And while on the subject of the environment the GETUP campaign team are not resting on whatever successes or otherwise they might achieve – today, they had left Tasmania behind and were up in the far north west of Australia, in the Kimberleys. More correctly, at the moment, they are looking for support from the community to actually create this new campaign  –   as far as I can see, aimed at keeping the area as a kind of national heritage site, in preference to allowing mining companies and other developers to take it over. In describing the Kimberleys, they remind us that    ‘The Kimberley is almost twice the size of Victoria, and one of the rarest environments on Earth today.  This large-scale relatively undisturbed reference site will be critical for understanding how regeneration of ecosystems might occur in the face of climate change.  It is one of the last great Indigenous homelands with 47.7% of the population identifying themselves as Indigenous’.  But GET UP haven’t forgotten Tasmania, and in the same breath   ‘In the Styx Valley of the Giants in Tasmania – home to the tallest hardwood trees on earth, some of these giant trees are being quite literally blown up. The trees are so huge loggers can’t safely fell them with chainsaws, so they use dynamite to bring them down before they are woodchipped and shipped overseas to be made into paper.   In one logging coupe in the Styx – TN047A – which is due to be logged in the next 3 months, Tasmanian devils were captured on infrared film foraging at night for food. Tasmanian Devils are at real threat of becoming extinct. But the habitat of these devils could be saved by the agreement reached last week between the logging industry and environment groups. This agreement could see the immediate protection of up to 570,000 hectares of high conservation value forest if the government commits to fully fund it’.   GETUP is pushing for the government  to support the industry agreement, and  because  they  have just over a week left to influence the Federal and Tasmanian governments before they make a crucial decision about whether to act, the organisation is calling for financial support to meet the costs of an advertising campaign before that happens.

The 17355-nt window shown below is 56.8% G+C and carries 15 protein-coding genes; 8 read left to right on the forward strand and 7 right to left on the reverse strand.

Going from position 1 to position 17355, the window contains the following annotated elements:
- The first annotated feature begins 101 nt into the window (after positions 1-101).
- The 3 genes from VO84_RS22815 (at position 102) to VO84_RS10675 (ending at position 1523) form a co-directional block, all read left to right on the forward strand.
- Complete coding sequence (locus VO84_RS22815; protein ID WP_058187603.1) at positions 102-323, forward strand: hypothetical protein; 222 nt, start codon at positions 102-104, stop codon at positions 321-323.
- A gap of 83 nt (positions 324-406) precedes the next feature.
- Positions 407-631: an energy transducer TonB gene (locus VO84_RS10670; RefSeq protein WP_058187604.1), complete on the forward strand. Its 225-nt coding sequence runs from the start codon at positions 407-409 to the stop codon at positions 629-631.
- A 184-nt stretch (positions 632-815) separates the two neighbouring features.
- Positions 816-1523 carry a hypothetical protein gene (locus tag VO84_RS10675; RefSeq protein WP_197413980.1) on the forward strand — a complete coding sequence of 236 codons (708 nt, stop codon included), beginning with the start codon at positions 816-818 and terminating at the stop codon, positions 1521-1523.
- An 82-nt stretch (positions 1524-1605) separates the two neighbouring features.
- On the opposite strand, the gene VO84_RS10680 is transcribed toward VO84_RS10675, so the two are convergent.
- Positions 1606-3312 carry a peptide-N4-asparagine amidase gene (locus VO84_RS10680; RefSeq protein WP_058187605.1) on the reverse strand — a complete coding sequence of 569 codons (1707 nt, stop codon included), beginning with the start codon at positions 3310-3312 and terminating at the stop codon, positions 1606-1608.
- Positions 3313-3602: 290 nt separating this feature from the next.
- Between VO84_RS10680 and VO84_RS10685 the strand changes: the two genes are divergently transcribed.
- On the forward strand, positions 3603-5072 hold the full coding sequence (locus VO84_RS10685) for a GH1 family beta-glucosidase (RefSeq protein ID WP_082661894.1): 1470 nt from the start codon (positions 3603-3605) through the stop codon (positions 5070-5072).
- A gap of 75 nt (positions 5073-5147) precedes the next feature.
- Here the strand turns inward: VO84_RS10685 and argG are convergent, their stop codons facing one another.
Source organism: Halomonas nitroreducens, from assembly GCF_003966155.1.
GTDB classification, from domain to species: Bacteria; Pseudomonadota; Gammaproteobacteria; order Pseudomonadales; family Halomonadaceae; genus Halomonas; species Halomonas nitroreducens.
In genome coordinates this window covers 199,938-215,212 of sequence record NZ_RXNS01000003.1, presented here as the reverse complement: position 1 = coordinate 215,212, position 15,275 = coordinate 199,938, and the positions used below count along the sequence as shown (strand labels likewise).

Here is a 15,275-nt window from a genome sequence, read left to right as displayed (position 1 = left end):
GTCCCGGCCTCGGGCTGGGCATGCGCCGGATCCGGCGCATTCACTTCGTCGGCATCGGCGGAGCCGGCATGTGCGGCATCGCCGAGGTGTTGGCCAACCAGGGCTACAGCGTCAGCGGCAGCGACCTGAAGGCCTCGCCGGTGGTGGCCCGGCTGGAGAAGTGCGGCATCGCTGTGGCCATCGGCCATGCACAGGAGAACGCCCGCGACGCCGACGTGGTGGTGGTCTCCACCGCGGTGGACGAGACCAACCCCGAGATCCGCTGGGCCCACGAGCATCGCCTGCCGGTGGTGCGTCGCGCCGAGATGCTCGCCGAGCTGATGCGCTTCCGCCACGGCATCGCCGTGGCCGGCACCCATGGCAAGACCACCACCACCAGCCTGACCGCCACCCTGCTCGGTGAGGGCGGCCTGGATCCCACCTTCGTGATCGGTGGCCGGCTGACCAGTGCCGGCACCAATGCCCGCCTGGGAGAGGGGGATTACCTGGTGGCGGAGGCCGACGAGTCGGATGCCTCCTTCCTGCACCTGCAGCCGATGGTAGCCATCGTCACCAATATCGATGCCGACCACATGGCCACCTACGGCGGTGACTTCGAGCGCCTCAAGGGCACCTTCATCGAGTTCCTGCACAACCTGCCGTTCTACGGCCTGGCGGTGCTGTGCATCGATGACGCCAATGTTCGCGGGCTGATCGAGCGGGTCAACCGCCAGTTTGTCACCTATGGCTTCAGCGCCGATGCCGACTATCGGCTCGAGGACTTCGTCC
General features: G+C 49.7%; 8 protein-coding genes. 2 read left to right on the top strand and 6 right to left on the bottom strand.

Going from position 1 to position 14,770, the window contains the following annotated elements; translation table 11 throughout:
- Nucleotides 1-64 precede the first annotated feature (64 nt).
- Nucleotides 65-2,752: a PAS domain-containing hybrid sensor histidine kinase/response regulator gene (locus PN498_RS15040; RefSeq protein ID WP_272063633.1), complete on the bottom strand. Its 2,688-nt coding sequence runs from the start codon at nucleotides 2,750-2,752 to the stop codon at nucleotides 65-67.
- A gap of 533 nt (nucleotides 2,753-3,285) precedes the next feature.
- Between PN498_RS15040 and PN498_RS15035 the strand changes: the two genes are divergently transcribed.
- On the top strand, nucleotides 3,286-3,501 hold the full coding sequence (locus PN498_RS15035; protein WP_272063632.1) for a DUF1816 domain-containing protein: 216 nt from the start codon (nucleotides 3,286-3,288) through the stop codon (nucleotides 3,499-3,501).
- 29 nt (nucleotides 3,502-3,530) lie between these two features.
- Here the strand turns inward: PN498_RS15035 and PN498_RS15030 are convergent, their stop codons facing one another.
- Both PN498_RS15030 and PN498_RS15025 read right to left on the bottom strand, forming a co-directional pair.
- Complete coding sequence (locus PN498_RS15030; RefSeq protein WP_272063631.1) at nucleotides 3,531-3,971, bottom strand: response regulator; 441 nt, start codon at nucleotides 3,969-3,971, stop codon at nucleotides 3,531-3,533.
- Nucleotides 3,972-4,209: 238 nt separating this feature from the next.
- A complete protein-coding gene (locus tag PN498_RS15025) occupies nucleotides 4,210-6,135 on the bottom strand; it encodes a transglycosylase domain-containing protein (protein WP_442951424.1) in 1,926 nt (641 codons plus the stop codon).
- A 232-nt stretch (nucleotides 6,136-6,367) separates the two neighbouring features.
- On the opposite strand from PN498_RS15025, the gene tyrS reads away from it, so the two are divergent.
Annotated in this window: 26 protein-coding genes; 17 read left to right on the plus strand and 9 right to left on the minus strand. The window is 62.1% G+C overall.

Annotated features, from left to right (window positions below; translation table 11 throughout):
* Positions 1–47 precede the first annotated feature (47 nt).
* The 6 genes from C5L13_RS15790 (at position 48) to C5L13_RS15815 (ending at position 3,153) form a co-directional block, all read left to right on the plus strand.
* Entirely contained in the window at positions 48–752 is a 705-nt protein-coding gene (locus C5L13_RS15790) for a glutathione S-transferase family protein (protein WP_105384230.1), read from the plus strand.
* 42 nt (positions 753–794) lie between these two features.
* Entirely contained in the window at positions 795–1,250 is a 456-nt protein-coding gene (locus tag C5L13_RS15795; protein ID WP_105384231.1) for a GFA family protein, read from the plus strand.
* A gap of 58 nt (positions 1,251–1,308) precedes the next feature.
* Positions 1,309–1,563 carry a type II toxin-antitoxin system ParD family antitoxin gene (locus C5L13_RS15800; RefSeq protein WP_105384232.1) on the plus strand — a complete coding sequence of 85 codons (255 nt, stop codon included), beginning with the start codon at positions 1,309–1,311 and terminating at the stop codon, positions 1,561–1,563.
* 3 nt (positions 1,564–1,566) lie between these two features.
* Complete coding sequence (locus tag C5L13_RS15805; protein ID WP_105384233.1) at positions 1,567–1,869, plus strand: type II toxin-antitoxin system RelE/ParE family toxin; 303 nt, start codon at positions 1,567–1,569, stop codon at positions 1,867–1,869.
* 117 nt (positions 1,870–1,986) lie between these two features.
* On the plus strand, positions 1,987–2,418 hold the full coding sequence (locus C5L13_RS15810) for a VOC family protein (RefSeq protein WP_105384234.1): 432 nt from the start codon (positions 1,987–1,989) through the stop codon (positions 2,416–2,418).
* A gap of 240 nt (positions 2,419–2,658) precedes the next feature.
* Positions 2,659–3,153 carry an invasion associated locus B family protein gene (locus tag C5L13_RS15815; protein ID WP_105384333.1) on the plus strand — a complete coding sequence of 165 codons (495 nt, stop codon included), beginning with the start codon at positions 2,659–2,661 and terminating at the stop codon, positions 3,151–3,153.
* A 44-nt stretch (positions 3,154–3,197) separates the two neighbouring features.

Back in my ‘real world’, today was Committee Meeting day in the office, so normal routines were all over the place, but thankfully, I wasn’t required for the meeting itself, just had to make sure there was some lunch available. While tonight, I headed off to the radio station again, for the second of my new late Monday night show. Despite finishing at midnight, I think I am going to regularly feel like continuing behold that time – the variety and different genres of music that I am trying to promote is a format that I really enjoy presenting, and while 3 hours may seem a long shift on air, I generally feel enthusiastic enough to continue. However currently, we have a three hour limit on shows performed by individual presenters, and I have to stand by that requirement. The other factor of course, is that I need to be up in the morning for another day’s work!!  I generally feel pretty good at midnight, but 6 hours later, is generally a different matter!!!